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Drying racks are provided in Terraformation seed banks, and this is also something you could easily set up yourself. Any kind of rack system or shelving that allows for shallow trays with good airflow could be used for this purpose. To use the racks, simply spread the seeds out in a single layer in one or more trays, with only one seed accession per tray. It is critical that seeds are in a single layer, so that all the seeds dry evenly. Otherwise, seeds underneath other seeds will retain more moisture. For a Terraformation seed bank kept at 35%–40% RH, these racks can be used to dry seeds for frozen storage.Electronic drying cabinets (which may also be called dry cabinets, electronic humidity control chambers, desiccation chambers, or similar names) allow a user to control the internal relative humidity.

Terraformation seed banks are equipped with four drying cabinets. These are relatively inexpensive and sufficient for restoration seed banking. We recommend setting three cabinets to 30% RH and the last one to 40% RH. You can use the cabinets at 30% to dry seeds for refrigerated storage at 5°C, and the cabinet at 40% to dry small seeds for frozen storage at –20°C. Of course, you can also adjust the cabinets for your seed bank’s needs. As with the drying racks, spread the seeds out in a tray appropriate to the size of the seed accession.

One other useful option for seeds that will be refrigerated is to dry them on drying racks for a while, then move them to the drying cabinets to reach 30% relative humidity.Other OptionsIn addition to drying tools provided in Terraformation seed banks, there are also a variety of non-electronic dry boxes, often made of clear acrylic material for viewing internal contents, with hermetically sealing doors. This can work quite well as a low-tech option with no power required for the drying unit itself. However, these dry boxes will require some type of desiccant inside in order to dry the seeds, and the desiccant will also need to be recharged, which will require some use of power.Some dry boxes have corresponding silica gel desiccant cartridges, in which case, it is good to have several of these cartridges on hand, because it is likely that seed drying will require frequent cycling/recharging.

You would also need to have an oven available to recharge the cartridges using low heat.As a cheaper alternative, you may be able to purchase silica gel beads in bulk (not in a cartridge) and simply place them in a tray inside the dry box to do the desiccation work. They will still need to be regularly recharged by spreading them out on a tray in an oven on low heat.Important note on silica gel: Color indicating silica gel beads are important, so that you can visually tell when the silica gel has become saturated with moisture and is no longer able to dry the air and the seeds inside the box. However, we recommend not to use blue-to-pink color indicator beads, because these contain a chemical that is a carcinogen if the beads are broken into particles that can be inhaled. Blue-to-pink beads can be ok contained inside a cartridge, since this would avoid breakage, but we don't recommend using them in the open, especially if they are handled over and over again in recharging.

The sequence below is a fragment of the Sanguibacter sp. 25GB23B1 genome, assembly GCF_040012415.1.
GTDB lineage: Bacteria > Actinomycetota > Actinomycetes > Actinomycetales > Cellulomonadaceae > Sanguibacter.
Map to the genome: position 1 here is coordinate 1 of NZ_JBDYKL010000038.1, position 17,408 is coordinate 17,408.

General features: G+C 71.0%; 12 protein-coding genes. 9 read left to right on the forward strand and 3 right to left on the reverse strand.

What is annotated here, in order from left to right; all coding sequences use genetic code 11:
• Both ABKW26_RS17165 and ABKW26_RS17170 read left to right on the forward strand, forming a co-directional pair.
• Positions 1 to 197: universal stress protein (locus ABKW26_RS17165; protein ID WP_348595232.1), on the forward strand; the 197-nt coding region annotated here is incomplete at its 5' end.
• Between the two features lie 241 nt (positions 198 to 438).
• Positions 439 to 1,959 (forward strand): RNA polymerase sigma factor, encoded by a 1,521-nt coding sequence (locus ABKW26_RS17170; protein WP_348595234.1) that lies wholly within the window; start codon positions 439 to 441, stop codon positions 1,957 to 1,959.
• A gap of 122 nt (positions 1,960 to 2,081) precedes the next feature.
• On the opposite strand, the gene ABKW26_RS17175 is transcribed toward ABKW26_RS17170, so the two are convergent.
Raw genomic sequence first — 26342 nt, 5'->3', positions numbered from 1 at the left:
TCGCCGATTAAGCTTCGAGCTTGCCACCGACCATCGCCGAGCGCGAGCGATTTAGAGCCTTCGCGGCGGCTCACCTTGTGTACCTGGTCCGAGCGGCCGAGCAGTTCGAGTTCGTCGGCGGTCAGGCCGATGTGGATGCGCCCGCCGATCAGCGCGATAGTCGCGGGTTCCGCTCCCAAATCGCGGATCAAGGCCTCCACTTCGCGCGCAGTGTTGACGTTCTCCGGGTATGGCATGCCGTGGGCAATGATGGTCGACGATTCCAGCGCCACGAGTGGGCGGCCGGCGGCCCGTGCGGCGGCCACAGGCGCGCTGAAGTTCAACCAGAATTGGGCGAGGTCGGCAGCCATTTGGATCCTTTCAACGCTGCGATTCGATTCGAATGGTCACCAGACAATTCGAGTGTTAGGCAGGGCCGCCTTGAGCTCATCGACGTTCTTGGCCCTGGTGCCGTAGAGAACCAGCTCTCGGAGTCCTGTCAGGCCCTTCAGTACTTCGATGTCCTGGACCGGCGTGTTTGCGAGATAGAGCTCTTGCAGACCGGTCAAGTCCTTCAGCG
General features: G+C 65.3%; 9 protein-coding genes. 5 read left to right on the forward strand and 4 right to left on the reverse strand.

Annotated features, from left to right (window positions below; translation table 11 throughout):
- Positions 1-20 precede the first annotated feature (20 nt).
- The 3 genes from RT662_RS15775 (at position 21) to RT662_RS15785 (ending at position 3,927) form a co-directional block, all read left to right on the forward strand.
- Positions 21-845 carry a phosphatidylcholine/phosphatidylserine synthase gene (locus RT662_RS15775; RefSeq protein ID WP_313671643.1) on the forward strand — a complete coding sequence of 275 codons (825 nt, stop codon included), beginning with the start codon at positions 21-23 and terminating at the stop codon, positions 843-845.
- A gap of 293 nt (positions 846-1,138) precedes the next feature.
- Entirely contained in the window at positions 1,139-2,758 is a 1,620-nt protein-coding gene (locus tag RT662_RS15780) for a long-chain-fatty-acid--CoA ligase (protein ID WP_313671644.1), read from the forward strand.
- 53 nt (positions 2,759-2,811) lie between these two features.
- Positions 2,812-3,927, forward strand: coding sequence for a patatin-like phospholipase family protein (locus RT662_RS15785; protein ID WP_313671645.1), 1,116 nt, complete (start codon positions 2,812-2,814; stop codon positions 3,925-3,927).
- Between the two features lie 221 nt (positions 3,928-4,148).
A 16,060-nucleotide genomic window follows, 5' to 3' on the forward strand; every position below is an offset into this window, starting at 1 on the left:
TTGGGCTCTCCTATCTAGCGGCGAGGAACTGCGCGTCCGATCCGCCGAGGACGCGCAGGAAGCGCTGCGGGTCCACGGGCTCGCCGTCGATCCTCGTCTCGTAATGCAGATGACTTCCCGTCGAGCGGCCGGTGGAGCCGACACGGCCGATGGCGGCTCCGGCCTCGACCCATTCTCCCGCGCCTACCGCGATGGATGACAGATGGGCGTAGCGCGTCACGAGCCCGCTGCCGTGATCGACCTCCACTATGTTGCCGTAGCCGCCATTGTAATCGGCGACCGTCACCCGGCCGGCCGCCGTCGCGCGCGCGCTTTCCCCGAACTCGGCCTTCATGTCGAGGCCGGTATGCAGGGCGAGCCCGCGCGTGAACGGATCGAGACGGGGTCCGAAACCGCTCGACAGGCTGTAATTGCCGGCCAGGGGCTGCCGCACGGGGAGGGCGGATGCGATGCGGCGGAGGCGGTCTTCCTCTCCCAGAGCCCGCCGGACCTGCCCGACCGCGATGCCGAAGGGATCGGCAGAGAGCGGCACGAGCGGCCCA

Instead, orange-to-green color indicating silica gel beads are a safe alternative. They are recharged in the same way but do not contain hazardous chemicals. Since color indicating silica gel is more expensive than regular white silica gel, one option is to buy both types, mixing in some color-indicating with the regular white silica gel (they should all need to be recharged around the same time).Finally, in some places in the world, you can purchase mini-dehumidifier units that contain silica gel inside and can be recharged simply by plugging the unit into a standard electrical outlet. These are convenient, and a seed bank could purchase enough of them to keep recharging and cycling through their non-electronic dry boxes. With a larger box full of fresh seeds, they may need to be recharged every week or few days. However, drying seeds on drying racks first, then moving partially-dried seeds to cabinets would reduce the frequency of recharging any of the options above (essentially using dry boxes for fine-tuning and for collections of very small seeds).

What is Online Learning?

In online learning, students attend classes on the Internet and involve in real interactions with teachers and students at the other end. Students can attend the curriculum at their own pace and easily access the class from anywhere.

Online Learning is a reality and gradually becoming part of formal education. This educational model appeals especially to anyone who can’t attend a physical faculty or school. Online Learning also hops the national boundaries and is offered for dispersed college students that can have a wider choice of online programs.

How does online learning work? Learning management systems (LMS) provide an accessible exchange of information between professors and students. Τhis way, students can view learning material at their leisure or even attend scheduled conferences or lectures.

Concerning test-taking, learners can submit course assignments through the LMS, participate in a discussion, or submit other tasks. Lastly, professors may provide feedback to the student through comments or emails when using this LMS.